The architecture of aftermath
The September 11 terrorist attacks targeted, in Osama bin Laden’s words, “America’s icons of military and economic power.” In The Architecture of Aftermath, Terry Smith argues that it was no accident that these targets were buildings: architecture has long served as a symbol of proud, defiant power—and never more so than in the late twentieth century.
But after September 11, Smith asserts, late modern architecture suddenly seemed an indulgence. With close readings of key buildings—including Jørn Utzon’s Sydney Opera House, Minoru Yamasaki’s World Trade Center, Frank Gehry’s Guggenheim Museum Bilbao, and Richard Meier’s Getty Center—Smith traces the growth of the spectacular architecture of modernity and then charts its aftermath in the conditions of contemporaneity. Indeed, Smith focuses on the very culture of aftermath itself, exploring how global politics, clashing cultures, and symbolic warfare have changed the way we experience destination architecture.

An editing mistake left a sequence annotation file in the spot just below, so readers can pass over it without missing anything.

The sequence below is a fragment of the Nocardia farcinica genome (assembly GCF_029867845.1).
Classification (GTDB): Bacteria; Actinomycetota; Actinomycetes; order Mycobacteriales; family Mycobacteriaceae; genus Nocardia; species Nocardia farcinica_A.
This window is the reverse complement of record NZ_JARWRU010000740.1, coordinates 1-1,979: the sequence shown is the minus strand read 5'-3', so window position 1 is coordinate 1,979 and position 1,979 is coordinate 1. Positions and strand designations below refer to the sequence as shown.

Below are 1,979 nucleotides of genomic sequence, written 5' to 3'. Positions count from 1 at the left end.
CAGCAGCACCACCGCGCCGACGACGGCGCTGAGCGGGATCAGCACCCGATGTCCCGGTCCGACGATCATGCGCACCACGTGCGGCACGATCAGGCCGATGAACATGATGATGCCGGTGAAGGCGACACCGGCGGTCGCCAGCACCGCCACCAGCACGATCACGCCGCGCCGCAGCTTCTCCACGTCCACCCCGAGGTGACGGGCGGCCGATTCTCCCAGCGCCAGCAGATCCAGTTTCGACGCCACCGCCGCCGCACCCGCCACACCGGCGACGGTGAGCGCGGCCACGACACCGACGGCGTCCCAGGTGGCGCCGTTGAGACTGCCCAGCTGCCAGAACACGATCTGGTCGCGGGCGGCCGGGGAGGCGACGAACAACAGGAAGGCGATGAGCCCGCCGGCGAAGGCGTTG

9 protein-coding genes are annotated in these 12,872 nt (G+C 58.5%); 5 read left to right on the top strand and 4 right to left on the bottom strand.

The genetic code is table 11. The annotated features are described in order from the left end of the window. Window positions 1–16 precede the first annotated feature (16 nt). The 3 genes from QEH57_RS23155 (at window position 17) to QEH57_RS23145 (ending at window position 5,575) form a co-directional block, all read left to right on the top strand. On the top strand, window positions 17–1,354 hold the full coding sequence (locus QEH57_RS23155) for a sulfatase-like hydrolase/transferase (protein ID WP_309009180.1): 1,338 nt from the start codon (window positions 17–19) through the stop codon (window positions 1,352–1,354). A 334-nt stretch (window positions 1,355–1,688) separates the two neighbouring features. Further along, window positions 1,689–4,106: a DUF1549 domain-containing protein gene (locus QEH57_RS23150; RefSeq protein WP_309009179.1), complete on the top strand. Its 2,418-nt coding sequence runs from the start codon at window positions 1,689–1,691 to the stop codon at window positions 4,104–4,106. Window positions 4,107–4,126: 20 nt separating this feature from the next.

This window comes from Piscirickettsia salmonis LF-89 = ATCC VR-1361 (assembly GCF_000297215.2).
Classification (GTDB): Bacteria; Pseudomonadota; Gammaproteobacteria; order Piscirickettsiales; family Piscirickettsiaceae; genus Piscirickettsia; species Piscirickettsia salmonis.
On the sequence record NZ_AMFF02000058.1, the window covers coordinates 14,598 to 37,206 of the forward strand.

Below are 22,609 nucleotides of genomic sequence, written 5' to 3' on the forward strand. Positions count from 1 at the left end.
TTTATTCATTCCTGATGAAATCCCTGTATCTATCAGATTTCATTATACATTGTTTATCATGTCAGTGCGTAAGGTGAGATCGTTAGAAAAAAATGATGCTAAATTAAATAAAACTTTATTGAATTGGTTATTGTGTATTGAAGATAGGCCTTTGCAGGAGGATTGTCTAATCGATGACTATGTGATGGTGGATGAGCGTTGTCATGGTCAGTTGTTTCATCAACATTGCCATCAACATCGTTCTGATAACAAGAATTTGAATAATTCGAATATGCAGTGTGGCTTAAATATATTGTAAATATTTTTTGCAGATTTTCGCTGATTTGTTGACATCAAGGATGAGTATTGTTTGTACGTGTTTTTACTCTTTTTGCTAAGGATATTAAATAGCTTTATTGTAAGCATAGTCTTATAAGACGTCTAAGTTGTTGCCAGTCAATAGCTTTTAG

Like other artists everywhere, architects are responding to the idea of aftermath by questioning the viability of their forms and the validity of their purposes. With his richly illustrated The Architecture of Aftermath, Smith has done so as well.
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